Writing

The Motherman Is Coming…

…in December 2019. Probably.

[Edited to add: looks like this will now actually be sometime in 2020.]

DreamForge Magazine has accepted my story “Climbing the Motherman” and it’s currently slated to appear in issue #4. Really pleased by the news, as this is one of my favourite stories. (I say that every time, am I right? But this time I really really mean it!)

The original inspiration was “The Willow Man” sculpture created by Serena de la Hey, which we pass quite regularly on our way to/from our summer holidays in the West Country. One night I dreamt it was infested by tribes of feral humans… as you do.

Anyway, glad to see this story found a good home. More about it later in the year.

“The Willow Man”, photo taken and processed by yours truly.

On The Origin of Giants

My story “On Ohab’s Land” is out in the Spring 2019 edition of Kaleidotrope. No it’s nothing to do with whales. Here’s a taster:

Grass stubble crunches beneath Ohab’s feet as he approaches the giant. The long, dry summer has baked the hayfield a deep golden brown, and late-blooming poppies sprout from between the ridges of cracked mud, nodding like amiable premonitions of blood as Ohab passes by. The last wisps of early morning mist have burned away, and crows, unfazed by the giant’s presence, flap lazily between the barrel-trunked oaks that dot the field’s perimeter.

Don’t ask me how many attempts it took to get that first paragraph just so. Many. Many attempts. No really. If you have a figure in mind for the number of revisions then I’m pretty sure it’s too low. Yes. Even that figure. Waaaaaay too low. And I’m still not sure about the extra comma or the two instances of “Ohab”. Yes, these are things that give me sleepless nights.

The story’s first-pass name was “The Origin of Giants”, a rather grandiose title from under which it could never really escape. Although “Land” deals more or less with the physical origin of giants (in this story world), it nowhere near adequately approaches the origin of true giants, those not of merely physical stature… for that you’d be better off reading something like Jose Pablo Iriarte’s The Curse of Giants. So the title had to change, and the story had to find a new heart… which I think it does, at the end. Probably it’s too optimistic of me to consider Ohab a suitable case for redemption, but in order to be a writer you really do have to put aside the pessimism now and again. Do I believe that change for the better — for people and the world — is possible? Sometimes. Yes, I really do.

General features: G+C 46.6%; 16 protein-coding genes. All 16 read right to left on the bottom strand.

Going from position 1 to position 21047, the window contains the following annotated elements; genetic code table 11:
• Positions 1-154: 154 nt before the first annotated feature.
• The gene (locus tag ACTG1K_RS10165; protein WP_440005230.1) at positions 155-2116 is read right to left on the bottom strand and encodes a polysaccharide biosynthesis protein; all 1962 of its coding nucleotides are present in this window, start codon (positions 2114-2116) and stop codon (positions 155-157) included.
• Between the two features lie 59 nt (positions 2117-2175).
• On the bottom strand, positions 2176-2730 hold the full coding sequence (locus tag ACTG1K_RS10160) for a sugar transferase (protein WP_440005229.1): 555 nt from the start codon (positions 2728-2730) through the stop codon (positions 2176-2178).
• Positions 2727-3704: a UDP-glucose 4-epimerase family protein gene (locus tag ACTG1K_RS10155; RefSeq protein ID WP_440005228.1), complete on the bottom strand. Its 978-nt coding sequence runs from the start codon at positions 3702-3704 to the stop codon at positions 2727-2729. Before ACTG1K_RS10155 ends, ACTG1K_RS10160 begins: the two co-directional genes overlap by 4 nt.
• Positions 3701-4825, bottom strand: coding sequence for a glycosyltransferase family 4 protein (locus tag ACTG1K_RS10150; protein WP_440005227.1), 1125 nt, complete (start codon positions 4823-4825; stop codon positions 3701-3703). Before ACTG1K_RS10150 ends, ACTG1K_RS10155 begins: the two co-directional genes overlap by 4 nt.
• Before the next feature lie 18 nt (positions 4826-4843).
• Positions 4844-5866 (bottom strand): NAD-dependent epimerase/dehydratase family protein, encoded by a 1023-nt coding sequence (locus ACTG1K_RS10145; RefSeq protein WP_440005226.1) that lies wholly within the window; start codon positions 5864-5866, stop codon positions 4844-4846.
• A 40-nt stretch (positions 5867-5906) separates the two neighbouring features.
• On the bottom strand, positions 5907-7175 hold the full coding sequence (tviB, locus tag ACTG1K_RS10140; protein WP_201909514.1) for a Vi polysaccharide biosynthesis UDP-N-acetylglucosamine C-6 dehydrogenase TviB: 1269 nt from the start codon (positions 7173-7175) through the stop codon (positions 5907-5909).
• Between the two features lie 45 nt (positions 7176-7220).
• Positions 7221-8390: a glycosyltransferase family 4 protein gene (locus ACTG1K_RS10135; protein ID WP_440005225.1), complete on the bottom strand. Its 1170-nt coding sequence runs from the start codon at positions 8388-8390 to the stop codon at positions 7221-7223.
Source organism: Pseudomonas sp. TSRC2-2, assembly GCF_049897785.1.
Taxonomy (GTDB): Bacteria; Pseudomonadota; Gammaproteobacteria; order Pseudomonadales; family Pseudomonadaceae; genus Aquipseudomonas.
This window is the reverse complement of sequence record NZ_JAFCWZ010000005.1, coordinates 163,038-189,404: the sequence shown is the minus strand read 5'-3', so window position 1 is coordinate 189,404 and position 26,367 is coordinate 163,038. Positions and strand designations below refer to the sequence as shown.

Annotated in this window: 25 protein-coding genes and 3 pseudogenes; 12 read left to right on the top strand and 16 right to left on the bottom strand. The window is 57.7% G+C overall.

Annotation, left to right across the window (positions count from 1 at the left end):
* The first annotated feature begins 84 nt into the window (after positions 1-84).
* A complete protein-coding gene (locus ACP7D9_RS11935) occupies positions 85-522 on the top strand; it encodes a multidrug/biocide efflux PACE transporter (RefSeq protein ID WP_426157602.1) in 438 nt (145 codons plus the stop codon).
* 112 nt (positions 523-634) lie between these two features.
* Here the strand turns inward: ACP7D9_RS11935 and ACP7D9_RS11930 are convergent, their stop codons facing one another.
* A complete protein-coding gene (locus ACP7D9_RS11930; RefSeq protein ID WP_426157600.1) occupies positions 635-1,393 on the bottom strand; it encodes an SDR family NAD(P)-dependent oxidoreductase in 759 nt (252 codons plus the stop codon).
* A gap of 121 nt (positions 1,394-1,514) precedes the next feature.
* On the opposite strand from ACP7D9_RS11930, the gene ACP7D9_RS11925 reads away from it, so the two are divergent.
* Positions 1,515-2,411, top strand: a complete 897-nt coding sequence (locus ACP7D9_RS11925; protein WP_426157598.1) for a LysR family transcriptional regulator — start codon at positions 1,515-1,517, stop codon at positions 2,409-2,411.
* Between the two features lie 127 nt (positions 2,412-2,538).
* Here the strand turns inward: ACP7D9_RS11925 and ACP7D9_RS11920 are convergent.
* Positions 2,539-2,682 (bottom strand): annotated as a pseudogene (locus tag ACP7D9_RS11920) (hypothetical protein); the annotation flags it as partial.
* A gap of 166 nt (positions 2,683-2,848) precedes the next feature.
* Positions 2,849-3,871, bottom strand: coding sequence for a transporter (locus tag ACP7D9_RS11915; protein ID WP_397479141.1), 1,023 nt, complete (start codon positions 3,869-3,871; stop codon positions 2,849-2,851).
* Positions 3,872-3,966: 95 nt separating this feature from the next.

“Giant” by Saryth Chareonpanichkul

Repeated Sins

The anthology Sins and Other Worlds, edited by Eric S. Fomley, is now out in e-book and print format, available from the retail arm of the world’s most popular cloud computing platform provider. It contains a reprint of my dark little flash story In the Maze of His Infinities, first published by Perihelion SF.

Table of Contents

  • The Plague – Ken Liu
  • The Far Side of the Wilderness – Alex Shvartsman
  • The Last Racist – Laird Long
  • Floating in My Tin Can – Gerri Leen
  • Tough Crowd – Holly Schofield
  • Nothing – Douglas Smith
  • The Memory Ward – Wendy Nikel
  • About Time – Mike Murphy
  • God State – Michelle Ann King
  • Tugship – Russell Hemmell
  • When There’s Only Dust Left – Jeremy Szal
  • Angels Behaving Badly – Rhonda Eikamp
  • The Dust Bathynaut – Dennis Monbauer
  • A Fully Chameleonic Foil – Christi Nogle
  • The Service Call – Ed Ahern
  • The Sin of Envy – George Nikolopoulos
  • Flies – Robert Silverberg
  • Between Two Distant Shores There Lies Space for an Ocean of Troubles – Jez Patterson
  • Death, Where is thy Sting? – John H. Dromey
  • Last Long Night – Lina Rather
  • Apocalypse Beta Test Survey – Gregg Chamberlain
  • In the Maze of His Infinities – Henry Szabranski
  • Most Valuable Player – Eric Choi
  • Benchwarmer – Mike Resnick & Lezli Robyn
  • The Cyclops – James Dorr
  • Remembrance Day – Liam Hogan
  • The Eye Patch Protocol – Vaughan Stanger
  • Once Was Lost – Alan Baxter
  • The Assassin Program – Christina Sng
  • The Plan – Mike Murphy
  • Stewardship – Holly Schofield
  • Walls of Nigeria – Jeremy Szal
  • Whom He May Devour – Alex Shvartsman
  • Event Cloak – Ken Liu
  • Job Qualifications – Kevin J. Anderson

Kill Cast

Mark Linsenmayer’s podcast of “Kill Switch” is now up at Constellary Tales, along with an interview with me about the story. Brian Hirt and Ken Gerber have somehow edited my voice to sound much posher and more articulate than it actually is, and boy I do not sound anywhere near as nervous as I actually was during the recording. But judge for yourselves.

Also, a great excuse to post up another great Juno image. 

Of Techno-Oligarchs and their Gas Giant Mining Operations…

Image of Jupiter’s swirling cloudscape captured by NASA’s Juno probe.

…is a great name for a 70’s prog-rock concept album, but is also partially the subject matter of — as promised last month — a second story that (only very briefly) mentions the Discontinuity featured in “The Veilonaut’s Dream“. My story “Kill Switch” has been accepted for publication by new SF magazine “Constellary Tales” and will be podcast hopefully later this autumn. Yay for podcasts! — they always seem to make my stories sound great. Can’t wait to listen to it.